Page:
Ohio State School for the Blind bark house   Save
Ohio Guide Photographs
Description: Photograph of an American Indian bark house from a collection of models for the Ohio State School for the Blind. The bark house is similar to an Iroquois longhouse, but not as long. Among the tribes who lived in bark houses, or "lodges" were the Iroquois, Shawnee, Wyandotte, Delaware, Seneca, and Chippewa. Framework for the lodge was formed from stout poles, over which was placed an outer covering of bark, in horizontal strips, sewed on to the frame with bone punches and tough-fibered inner bark. In the spring, bark was peeled from elm trees, flattened by weights, and cut in sheets four by six or eight feet, before being used. A bark house structure was about 15 feet high at the ridge of the gable, just over 15 feet wide and sometimes 100 feet long or more. The roof rafters were reinforced with scores of small sapling poles and log "stingers" were used to anchor the bark on top of the roof. The inside of the bark house consisted of a row of bunks on each side of the lodge. Beds were formed with several layers of bark, covered with soft, hairy pelts. Chains of corn and fruit to be dried were strung on poles between the aisles. Firepits were placed in a prominent place in the aisle, where most of the cooking was done and light obtained at night. Smoke escaped from holes in the roof, that could be covered with bark panels when it rained. The lodge doorways were high and wide, and covered with an animal skin neatly laced to the door post. Model dimensions: length 40", width 20.5", height 17". Photographs and descriptions of models were included in the book "Models for the Blind," compiled by workers of the Ohio Writers' Program. The book was meant as a guide, to be used in the building and study of models, and as documentation of the achievements at the Ohio State School for the Blind. The models were a result of research, design and construction by employees of the Works Projects Administration. Models were made of durable materials to withstand regular usage. The average cost of labor for larger models was $45. A special room was built to store the models where teachers could borrow them to be used in classroom instruction. View on Ohio Memory.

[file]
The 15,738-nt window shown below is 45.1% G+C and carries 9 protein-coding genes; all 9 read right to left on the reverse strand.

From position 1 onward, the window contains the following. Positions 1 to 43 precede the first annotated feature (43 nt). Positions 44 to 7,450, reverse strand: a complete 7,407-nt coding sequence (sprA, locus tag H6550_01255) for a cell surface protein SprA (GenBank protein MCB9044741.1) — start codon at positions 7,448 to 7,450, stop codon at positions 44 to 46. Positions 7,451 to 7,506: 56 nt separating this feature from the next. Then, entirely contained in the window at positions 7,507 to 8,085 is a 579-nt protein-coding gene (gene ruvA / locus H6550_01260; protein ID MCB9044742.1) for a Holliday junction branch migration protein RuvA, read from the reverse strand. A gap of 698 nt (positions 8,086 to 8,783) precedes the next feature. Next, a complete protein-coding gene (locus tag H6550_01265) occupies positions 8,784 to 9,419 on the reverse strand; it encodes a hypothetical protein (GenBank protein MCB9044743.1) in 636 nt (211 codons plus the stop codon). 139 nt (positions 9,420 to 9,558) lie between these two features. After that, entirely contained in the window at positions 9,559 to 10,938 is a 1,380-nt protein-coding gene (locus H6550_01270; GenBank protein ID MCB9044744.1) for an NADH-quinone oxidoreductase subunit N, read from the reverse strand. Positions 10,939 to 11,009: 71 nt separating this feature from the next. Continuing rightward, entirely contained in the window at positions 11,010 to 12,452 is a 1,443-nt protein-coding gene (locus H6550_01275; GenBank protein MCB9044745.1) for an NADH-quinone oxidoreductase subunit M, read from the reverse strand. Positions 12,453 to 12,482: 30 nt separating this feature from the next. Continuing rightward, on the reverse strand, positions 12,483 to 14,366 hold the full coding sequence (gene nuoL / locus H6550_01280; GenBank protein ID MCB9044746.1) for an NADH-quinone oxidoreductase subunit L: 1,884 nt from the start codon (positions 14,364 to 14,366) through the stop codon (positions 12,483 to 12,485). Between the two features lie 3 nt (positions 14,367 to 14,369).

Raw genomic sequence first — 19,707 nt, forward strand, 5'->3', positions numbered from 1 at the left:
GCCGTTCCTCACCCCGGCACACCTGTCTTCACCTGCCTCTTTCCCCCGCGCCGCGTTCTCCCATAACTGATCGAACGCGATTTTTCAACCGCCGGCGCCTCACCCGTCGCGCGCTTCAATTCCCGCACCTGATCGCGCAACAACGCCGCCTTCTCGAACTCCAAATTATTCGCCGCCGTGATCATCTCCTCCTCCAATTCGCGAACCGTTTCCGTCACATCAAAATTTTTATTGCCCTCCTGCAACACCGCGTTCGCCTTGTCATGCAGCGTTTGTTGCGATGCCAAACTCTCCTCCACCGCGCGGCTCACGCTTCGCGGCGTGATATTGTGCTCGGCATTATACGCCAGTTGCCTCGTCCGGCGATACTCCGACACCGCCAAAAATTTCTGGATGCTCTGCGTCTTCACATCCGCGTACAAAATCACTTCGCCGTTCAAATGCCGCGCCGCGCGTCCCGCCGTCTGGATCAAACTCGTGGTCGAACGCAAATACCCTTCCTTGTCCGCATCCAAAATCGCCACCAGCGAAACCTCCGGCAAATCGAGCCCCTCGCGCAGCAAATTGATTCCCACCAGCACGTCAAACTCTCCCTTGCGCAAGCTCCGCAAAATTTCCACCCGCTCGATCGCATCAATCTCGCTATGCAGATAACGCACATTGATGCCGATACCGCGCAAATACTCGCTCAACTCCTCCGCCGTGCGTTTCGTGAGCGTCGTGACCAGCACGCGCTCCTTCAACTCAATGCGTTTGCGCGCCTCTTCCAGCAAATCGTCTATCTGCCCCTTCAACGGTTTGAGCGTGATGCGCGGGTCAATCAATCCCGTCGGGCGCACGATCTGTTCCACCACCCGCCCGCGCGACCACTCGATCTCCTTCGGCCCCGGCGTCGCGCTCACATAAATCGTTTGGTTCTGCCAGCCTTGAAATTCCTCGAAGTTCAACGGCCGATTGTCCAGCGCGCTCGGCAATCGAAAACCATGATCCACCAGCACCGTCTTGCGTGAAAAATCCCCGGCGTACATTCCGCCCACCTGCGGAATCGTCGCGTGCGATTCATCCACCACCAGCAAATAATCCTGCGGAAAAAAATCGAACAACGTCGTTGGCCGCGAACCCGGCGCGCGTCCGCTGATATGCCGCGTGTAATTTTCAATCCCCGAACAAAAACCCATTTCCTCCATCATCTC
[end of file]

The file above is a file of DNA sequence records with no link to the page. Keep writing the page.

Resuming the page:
Image ID: SA1039AV_B11F02_052_001
Subjects: United States. Work Projects Administration; Blind--Education--Ohio; Ohio State School for the Blind; Indians of North America--Dwellings
Places: Columbus (Ohio); Franklin County (Ohio)